Race and Economy

This lender wants young people to see the opportunity on the Pine Ridge Reservation

Kai Ryssdal and Sean McHenry Dec 21, 2020
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A 2001 photo of the Wounded Knee cemetary and memorial, located in Badlands National Park on the Pine Ridge Reservation. Francis Temman/AFP via Getty
Race and Economy

This lender wants young people to see the opportunity on the Pine Ridge Reservation

Kai Ryssdal and Sean McHenry Dec 21, 2020
Heard on:
A 2001 photo of the Wounded Knee cemetary and memorial, located in Badlands National Park on the Pine Ridge Reservation. Francis Temman/AFP via Getty
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The Pine Ridge Reservation is over 2 million acres large, and roughly 20,000 people call it home. But when it comes to getting a business loan, there’s only one place on the reservation to go: an institution called Lakota Funds.

Lakota Funds is a Community Development Financial Institution, or CDFI, an organization that lends primarily to businesses in low-income areas. The Pine Ridge Reservation is a prime candidate for a CDFI; according to the Census Bureau, the poverty rate in Oglala Lakota County — which contains the Pine Ridge Reservation — is one of the highest in the nation.

Tawney Brunsch is the executive director of the Lakota Funds. She spoke with “Marketplace” host Kai Ryssdal about the economy and opportunities on the reservation. The following is a transcript of their conversation.

Kai Ryssdal: Tell me about the businesses to which you lend. What lines of work are they in?

Tawney Brunsch: So we don’t have a lot of businesses on Pine Ridge. You drive through each of the nine districts and you’re not going to see your typical main streets, you know, with curbs and gutters and storefronts and all of that. Our businesses are sometimes mechanics operating out of their own garage. We have a lot of quilt makers, for instance, where I’ve walked into to some of our clients’ homes and they’ve dedicated most of their house to the quilting machines and stuff. But currently, Lakota Funds’ portfolio is made up of primarily ag producers.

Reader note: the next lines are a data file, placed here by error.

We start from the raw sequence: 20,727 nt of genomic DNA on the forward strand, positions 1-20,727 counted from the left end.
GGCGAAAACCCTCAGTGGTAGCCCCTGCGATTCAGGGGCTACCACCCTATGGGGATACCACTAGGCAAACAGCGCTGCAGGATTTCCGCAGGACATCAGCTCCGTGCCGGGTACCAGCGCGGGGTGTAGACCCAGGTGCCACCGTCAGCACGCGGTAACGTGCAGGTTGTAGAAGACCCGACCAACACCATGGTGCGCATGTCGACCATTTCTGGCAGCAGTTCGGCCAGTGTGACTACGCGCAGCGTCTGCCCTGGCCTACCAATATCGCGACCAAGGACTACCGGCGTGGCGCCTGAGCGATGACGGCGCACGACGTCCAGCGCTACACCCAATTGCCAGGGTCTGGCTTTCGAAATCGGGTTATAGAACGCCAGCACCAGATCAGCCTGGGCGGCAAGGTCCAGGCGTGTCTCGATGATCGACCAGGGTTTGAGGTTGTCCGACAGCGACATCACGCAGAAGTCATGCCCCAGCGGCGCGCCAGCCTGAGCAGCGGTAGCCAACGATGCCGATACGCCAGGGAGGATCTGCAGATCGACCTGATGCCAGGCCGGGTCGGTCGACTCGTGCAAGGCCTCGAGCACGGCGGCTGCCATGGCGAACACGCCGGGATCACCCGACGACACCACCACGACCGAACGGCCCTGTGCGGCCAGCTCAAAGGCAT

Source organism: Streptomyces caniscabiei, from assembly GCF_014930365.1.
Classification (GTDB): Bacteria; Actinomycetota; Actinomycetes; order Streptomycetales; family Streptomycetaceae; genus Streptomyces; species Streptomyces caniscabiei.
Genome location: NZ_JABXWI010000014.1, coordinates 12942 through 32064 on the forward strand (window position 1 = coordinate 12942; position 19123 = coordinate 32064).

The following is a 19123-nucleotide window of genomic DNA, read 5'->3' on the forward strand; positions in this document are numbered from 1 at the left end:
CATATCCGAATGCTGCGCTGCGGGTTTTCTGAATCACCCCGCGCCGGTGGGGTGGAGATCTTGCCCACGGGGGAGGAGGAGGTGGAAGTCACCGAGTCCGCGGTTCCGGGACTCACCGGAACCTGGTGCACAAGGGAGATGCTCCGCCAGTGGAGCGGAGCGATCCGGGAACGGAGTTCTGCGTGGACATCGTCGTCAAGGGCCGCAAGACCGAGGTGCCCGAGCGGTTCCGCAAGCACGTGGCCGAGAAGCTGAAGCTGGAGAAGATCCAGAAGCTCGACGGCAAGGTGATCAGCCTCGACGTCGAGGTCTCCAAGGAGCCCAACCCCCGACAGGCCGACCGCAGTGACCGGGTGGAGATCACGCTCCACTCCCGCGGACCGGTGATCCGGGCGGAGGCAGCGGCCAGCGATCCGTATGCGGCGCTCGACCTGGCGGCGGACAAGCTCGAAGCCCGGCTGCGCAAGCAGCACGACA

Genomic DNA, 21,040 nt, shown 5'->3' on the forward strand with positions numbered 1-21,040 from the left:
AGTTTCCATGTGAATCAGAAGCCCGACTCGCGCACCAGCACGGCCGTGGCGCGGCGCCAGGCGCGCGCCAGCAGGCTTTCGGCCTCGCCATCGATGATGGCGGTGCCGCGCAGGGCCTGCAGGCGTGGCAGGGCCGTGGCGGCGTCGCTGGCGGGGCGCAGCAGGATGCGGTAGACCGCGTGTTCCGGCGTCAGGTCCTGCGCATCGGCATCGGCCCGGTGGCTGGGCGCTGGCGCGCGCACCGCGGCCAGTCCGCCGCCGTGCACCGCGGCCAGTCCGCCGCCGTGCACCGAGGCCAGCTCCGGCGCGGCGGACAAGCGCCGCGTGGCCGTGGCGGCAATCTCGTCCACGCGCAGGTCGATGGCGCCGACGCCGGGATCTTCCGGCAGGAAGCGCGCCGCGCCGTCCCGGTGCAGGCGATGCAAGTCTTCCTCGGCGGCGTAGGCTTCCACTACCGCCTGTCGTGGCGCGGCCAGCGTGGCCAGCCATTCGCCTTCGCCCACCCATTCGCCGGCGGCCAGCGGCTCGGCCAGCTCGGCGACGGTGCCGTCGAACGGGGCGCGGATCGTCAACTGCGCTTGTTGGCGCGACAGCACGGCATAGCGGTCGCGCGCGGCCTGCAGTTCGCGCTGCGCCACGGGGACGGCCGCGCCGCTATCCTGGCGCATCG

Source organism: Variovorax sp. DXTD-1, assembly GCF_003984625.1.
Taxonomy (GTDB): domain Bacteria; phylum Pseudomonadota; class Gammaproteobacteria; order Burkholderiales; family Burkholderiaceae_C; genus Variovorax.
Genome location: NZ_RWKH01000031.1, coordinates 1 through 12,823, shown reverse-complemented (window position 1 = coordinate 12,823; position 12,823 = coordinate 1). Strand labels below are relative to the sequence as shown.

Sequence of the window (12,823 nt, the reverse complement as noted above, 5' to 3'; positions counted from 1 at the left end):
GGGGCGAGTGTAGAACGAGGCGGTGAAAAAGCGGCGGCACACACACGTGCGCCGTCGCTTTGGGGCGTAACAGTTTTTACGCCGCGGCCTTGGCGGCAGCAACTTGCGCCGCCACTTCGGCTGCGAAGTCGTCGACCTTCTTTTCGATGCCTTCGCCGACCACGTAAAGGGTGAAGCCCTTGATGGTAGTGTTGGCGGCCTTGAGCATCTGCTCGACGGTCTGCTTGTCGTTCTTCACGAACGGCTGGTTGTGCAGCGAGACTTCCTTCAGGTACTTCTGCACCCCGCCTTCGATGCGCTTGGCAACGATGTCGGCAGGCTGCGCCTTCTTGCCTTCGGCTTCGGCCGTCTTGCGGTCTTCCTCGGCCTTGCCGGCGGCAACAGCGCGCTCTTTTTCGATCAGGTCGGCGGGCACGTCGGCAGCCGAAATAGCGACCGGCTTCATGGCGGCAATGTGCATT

Ryssdal: You grew up on Pine Ridge, right?

Brunsch: I grew up 12 miles south of the Badlands, south of Interior, South Dakota. And so yes, this is home actually. It feels like I’ve come full circle, because growing up here, my grandma Isabelle Pourier actually owned the business Belle’s Diner and laundromat, right across the street from where my office is currently. So it felt good, like the universe had directed me back home.

Ryssdal: I bet. Tell me about your grandma, though. I mean, I can’t imagine, however many years ago that was, it’s got to be 50-60 years ago, trying to get a business running on Pine Ridge.

Brunsch: Absolutely. And so my grandma, and that’s some of my fondest memories of her, honestly, she started with the laundromat. And pretty soon she’s making, you know, her homemade caramel rolls. Those became so popular that she converted the whole space to be a cafe. She had to live at the back of her store to make that business work. And that’s what she did.

Ryssdal: Your grandma winds up [a] businesswoman. How do you wind up in banking? Did you leave the reservation? Did you leave Pine Ridge and then come back?

Brunsch: I did. So we’re where we grew up was about equal distance from about three different high schools. And some of those were on reservation, some of them were off. The decision that my parents made to send me to school off reservation really changed my whole life. I went to South Dakota State University and got my degree in commercial economics. Because I wanted to be like the movie “Wall Street.” I’m giving away my age here. But the movie “Wall Street” was huge. In the day, I wanted to be like working, you know, on the New York Stock Exchange, I wanted to be a stockbroker. So I went to school to be in commercial economics. There became a position available in Wall, [South Dakota] for a branch manager for Black Hills Federal Credit Union. I applied and, of course, got the job and was at Black Hills Federal for eight years before I started at Lakota Funds.

Ryssdal: So let’s be clear, you didn’t want to be Gordon Gekko. You didn’t want to do that whole “greed is good,” right? But look, the reason I asked you about yourself is so I could ask you this question, which is: young people today, when they leave Pine Ridge, do they come back? Because that’s the economic future, right?

Brunsch: Absolutely. And I think it kind of, we can’t get away from Pine Ridge, because this is home and there’s no place else like it. It’s hard to leave. But a lot of times even if these kids you know go to school somewhere, it’s hard for them to finish out and get their four year degree. Sometimes they do leave and never come back, because they don’t see the economic opportunity here. And I just feel like that it should be completely opposite from that. We need every type of business on the Pine Ridge Reservation. Start your own business. Come back to Pine Ridge and start your own, and then employ as many people as you want. But it takes a while before, you know people, see that opportunity. I think it takes some time in us delivering that message.

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